Is Bad Onboarding Stifling Your New Senior Leaders?


There’s a problem inherent in the onboarding of new leaders into an organization.

Onboarding is traditionally understood to be a process of orienting new employees to the existing people, rules, culture, norms, processes, procedures, and behaviors that they will need to be successful in their new job. The implication is that the organization works a certain way, and the new employee needs to adjust to fit in.

As a leader, however, your job is to continually improve your organization. That’s probably why you were hired for the job: From the organization’s point of view, bringing in new leaders (from outside the existing team or organization) is one of the best ways to create change and impact. New senior people bring fresh perspectives that can challenge existing assumptions and renewed energy for making things happen.

Unfortunately, many senior onboarding processes discourage incoming leaders from accomplishing these goals, however unintentionally, because of the focus they place on fitting in. It’s already an uphill battle for new leaders to question the status quo: Natural psychology leads us to want to belong to a social group and go along with colleagues just to fit in. The typical onboarding process emphasizes just how important that status quo is and makes questioning it even harder.

The challenge is also a matter of simple time management. The typical crash course about a complex organization often results in information overload even for the best and most brilliant leaders, and, more importantly, crowds out time for the new leader to reflect on what they’re seeing and hearing and to have constructive dialogue about their observations. But if they aren’t able to do that early on, they’ll be more likely to accept the way things are done without question.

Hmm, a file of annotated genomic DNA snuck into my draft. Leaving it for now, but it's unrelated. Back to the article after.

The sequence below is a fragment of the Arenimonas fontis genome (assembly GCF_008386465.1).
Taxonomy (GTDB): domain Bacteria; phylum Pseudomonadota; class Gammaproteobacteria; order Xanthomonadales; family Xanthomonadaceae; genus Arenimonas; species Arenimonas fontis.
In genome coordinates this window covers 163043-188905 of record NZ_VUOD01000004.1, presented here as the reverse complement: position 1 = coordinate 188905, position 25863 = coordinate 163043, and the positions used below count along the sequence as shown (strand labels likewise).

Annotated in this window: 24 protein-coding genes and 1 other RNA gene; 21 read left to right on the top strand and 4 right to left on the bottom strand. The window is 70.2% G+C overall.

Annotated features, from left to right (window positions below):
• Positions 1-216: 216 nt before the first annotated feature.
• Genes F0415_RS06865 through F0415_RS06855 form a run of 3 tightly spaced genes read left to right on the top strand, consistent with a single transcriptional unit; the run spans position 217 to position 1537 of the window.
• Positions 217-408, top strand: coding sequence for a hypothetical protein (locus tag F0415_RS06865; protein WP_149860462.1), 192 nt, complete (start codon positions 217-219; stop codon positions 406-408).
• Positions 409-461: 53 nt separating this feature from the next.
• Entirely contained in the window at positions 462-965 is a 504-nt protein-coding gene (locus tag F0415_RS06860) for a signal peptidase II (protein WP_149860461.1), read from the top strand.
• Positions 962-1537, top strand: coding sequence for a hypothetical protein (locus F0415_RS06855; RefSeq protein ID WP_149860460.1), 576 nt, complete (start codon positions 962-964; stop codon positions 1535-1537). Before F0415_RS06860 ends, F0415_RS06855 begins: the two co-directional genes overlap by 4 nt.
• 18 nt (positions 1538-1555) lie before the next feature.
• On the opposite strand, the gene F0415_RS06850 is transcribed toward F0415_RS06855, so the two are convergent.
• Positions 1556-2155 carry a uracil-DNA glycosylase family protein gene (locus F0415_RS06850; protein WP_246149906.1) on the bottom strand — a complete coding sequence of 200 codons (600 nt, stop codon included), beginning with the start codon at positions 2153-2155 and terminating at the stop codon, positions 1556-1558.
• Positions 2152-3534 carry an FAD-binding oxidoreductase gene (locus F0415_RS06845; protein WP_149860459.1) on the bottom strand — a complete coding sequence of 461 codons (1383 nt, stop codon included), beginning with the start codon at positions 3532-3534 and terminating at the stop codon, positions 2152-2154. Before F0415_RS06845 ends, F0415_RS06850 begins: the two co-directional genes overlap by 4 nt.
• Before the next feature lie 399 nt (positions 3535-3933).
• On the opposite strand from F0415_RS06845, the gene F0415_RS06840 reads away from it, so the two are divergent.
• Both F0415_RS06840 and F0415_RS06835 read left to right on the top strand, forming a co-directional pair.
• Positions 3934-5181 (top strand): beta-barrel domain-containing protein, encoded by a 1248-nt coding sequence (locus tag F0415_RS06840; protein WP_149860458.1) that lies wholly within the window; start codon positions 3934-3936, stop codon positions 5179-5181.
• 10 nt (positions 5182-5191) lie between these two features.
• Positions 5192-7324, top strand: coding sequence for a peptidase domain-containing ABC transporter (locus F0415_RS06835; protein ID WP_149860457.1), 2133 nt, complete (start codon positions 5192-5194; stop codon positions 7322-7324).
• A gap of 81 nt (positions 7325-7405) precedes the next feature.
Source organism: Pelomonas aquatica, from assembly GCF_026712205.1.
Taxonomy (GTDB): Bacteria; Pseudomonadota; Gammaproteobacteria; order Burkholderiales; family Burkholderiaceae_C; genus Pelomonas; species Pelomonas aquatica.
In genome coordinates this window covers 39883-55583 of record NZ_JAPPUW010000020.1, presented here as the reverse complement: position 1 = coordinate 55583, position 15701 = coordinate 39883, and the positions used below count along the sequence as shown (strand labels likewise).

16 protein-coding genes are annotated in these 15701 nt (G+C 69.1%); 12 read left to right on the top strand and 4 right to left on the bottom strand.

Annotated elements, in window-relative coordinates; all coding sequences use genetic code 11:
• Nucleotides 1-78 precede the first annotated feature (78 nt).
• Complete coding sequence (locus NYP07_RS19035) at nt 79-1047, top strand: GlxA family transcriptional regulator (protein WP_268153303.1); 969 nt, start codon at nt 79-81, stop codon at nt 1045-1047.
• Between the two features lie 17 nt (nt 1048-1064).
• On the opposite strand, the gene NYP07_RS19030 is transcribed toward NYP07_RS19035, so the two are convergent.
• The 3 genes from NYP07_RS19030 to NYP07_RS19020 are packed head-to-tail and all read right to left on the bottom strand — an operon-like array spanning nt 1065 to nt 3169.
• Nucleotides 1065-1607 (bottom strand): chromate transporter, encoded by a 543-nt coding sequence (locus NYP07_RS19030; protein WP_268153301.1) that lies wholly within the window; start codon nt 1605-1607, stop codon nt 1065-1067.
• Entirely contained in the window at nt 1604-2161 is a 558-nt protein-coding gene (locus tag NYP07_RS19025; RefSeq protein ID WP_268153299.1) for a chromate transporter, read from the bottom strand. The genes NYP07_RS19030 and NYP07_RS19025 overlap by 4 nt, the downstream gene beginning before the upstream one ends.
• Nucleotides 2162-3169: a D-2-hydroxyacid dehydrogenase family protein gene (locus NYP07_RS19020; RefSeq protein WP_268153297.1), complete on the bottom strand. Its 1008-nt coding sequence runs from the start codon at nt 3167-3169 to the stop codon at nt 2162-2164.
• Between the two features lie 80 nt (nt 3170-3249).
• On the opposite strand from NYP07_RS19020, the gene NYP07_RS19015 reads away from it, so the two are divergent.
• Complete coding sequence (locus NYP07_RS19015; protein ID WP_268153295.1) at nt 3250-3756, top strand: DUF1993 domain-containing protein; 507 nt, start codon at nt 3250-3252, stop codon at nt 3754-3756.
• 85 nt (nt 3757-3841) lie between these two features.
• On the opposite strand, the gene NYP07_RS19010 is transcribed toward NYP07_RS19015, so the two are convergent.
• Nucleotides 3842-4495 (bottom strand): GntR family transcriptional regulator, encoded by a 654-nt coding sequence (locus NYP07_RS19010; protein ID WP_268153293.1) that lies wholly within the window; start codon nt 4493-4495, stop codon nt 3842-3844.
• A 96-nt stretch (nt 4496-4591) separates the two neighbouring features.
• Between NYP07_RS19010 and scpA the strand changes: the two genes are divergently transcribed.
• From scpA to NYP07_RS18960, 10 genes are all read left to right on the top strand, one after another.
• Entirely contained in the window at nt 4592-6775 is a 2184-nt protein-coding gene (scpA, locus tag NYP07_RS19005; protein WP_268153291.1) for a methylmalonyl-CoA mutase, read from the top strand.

One new leader that I worked with, for example, was given a schedule of back-to-back meetings for his first month that included required HR briefings, online compliance training, IT tutorials, meetings with direct reports (individually and as a team), meetings with heads of other functions, divisional all-hands meetings, and introductory meetings with senior executives. (This is pretty typical, and often paired with required travel to different sites.)

At the end of the month, not only was he exhausted, but he was worried that the kinds of changes he had initially thought about making were so radical that they would face stiff resistance and would need to be toned down. So instead of starting off with confidence, he began to doubt his ability to change the status quo.

So what’s the alternative? How can your organization onboard leaders in a way that fosters impact and not just integration? From my 30 years coaching senior leaders and advising large companies about innovation initiatives, I’ve seen three solutions that work. These can be deployed individually or together.

Set a short-term challenge